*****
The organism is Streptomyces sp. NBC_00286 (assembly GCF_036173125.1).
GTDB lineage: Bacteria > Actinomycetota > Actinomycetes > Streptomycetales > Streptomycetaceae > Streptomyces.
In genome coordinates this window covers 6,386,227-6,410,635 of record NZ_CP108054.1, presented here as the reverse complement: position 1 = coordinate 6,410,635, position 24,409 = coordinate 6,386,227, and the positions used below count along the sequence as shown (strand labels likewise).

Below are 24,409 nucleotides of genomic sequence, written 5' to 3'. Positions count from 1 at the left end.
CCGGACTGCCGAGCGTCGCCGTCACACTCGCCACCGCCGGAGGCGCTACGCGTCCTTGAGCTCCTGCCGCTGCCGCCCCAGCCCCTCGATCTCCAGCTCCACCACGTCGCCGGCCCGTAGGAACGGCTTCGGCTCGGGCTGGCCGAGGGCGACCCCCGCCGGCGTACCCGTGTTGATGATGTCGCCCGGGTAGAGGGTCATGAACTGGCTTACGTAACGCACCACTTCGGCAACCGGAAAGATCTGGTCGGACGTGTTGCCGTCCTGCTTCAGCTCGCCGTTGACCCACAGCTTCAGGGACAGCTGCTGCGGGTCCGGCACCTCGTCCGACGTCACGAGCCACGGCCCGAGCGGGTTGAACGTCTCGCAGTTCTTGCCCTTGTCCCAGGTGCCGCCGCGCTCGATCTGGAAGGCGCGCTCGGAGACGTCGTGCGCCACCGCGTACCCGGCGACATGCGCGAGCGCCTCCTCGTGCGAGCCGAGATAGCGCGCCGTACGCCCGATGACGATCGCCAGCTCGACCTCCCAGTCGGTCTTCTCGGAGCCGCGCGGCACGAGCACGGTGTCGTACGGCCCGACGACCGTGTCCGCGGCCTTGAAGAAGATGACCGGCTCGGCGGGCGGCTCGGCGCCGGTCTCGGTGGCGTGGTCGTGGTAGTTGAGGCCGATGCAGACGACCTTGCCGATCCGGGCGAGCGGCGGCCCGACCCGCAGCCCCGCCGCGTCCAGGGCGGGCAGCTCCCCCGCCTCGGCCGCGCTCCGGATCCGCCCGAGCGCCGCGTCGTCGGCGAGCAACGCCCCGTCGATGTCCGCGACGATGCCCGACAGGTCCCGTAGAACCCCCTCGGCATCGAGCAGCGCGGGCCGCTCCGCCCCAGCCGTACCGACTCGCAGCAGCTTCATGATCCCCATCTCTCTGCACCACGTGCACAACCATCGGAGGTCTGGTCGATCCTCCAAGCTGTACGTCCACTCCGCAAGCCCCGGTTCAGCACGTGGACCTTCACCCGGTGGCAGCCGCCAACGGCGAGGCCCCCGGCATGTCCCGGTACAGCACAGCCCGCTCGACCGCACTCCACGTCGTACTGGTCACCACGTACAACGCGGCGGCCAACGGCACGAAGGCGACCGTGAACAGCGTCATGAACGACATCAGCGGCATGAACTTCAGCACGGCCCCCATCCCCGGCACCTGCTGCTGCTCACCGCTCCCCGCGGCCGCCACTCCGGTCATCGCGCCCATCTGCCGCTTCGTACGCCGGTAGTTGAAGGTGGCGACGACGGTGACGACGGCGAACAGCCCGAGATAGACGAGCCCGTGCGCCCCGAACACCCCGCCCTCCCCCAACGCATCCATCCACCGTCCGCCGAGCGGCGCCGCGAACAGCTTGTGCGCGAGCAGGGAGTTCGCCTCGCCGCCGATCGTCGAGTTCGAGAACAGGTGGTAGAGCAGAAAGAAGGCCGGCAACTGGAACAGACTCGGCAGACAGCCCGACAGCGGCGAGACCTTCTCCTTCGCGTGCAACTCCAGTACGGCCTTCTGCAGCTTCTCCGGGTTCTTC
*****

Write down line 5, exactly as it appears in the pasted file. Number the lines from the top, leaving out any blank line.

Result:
CCGGACTGCCGAGCGTCGCCGTCACACTCGCCACCGCCGGAGGCGCTACGCGTCCTTGAGCTCCTGCCGCTGCCGCCCCAGCCCCTCGATCTCCAGCTCCACCACGTCGCCGGCCCGTAGGAACGGCTTCGGCTCGGGCTGGCCGAGGGCGACCCCCGCCGGCGTACCCGTGTTGATGATGTCGCCCGGGTAGAGGGTCATGAACTGGCTTACGTAACGCACCACTTCGGCAACCGGAAAGATCTGGTCGGACGTGTTGCCGTCCTGCTTCAGCTCGCCGTTGACCCACAGCTTCAGGGACAGCTGCTGCGGGTCCGGCACCTCGTCCGACGTCACGAGCCACGGCCCGAGCGGGTTGAACGTCTCGCAGTTCTTGCCCTTGTCCCAGGTGCCGCCGCGCTCGATCTGGAAGGCGCGCTCGGAGACGTCGTGCGCCACCGCGTACCCGGCGACATGCGCGAGCGCCTCCTCGTGCGAGCCGAGATAGCGCGCCGTACGCCCGATGACGATCGCCAGCTCGACCTCCCAGTCGGTCTTCTCGGAGCCGCGCGGCACGAGCACGGTGTCGTACGGCCCGACGACCGTGTCCGCGGCCTTGAAGAAGATGACCGGCTCGGCGGGCGGCTCGGCGCCGGTCTCGGTGGCGTGGTCGTGGTAGTTGAGGCCGATGCAGACGACCTTGCCGATCCGGGCGAGCGGCGGCCCGACCCGCAGCCCCGCCGCGTCCAGGGCGGGCAGCTCCCCCGCCTCGGCCGCGCTCCGGATCCGCCCGAGCGCCGCGTCGTCGGCGAGCAACGCCCCGTCGATGTCCGCGACGATGCCCGACAGGTCCCGTAGAACCCCCTCGGCATCGAGCAGCGCGGGCCGCTCCGCCCCAGCCGTACCGACTCGCAGCAGCTTCATGATCCCCATCTCTCTGCACCACGTGCACAACCATCGGAGGTCTGGTCGATCCTCCAAGCTGTACGTCCACTCCGCAAGCCCCGGTTCAGCACGTGGACCTTCACCCGGTGGCAGCCGCCAACGGCGAGGCCCCCGGCATGTCCCGGTACAGCACAGCCCGCTCGACCGCACTCCACGTCGTACTGGTCACCACGTACAACGCGGCGGCCAACGGCACGAAGGCGACCGTGAACAGCGTCATGAACGACATCAGCGGCATGAACTTCAGCACGGCCCCCATCCCCGGCACCTGCTGCTGCTCACCGCTCCCCGCGGCCGCCACTCCGGTCATCGCGCCCATCTGCCGCTTCGTACGCCGGTAGTTGAAGGTGGCGACGACGGTGACGACGGCGAACAGCCCGAGATAGACGAGCCCGTGCGCCCCGAACACCCCGCCCTCCCCCAACGCATCCATCCACCGTCCGCCGAGCGGCGCCGCGAACAGCTTGTGCGCGAGCAGGGAGTTCGCCTCGCCGCCGATCGTCGAGTTCGAGAACAGGTGGTAGAGCAGAAAGAAGGCCGGCAACTGGAACAGACTCGGCAGACAGCCCGACAGCGGCGAGACCTTCTCCTTCGCGTGCAACTCCAGTACGGCCTTCTGCAGCTTCTCCGGGTTCTTC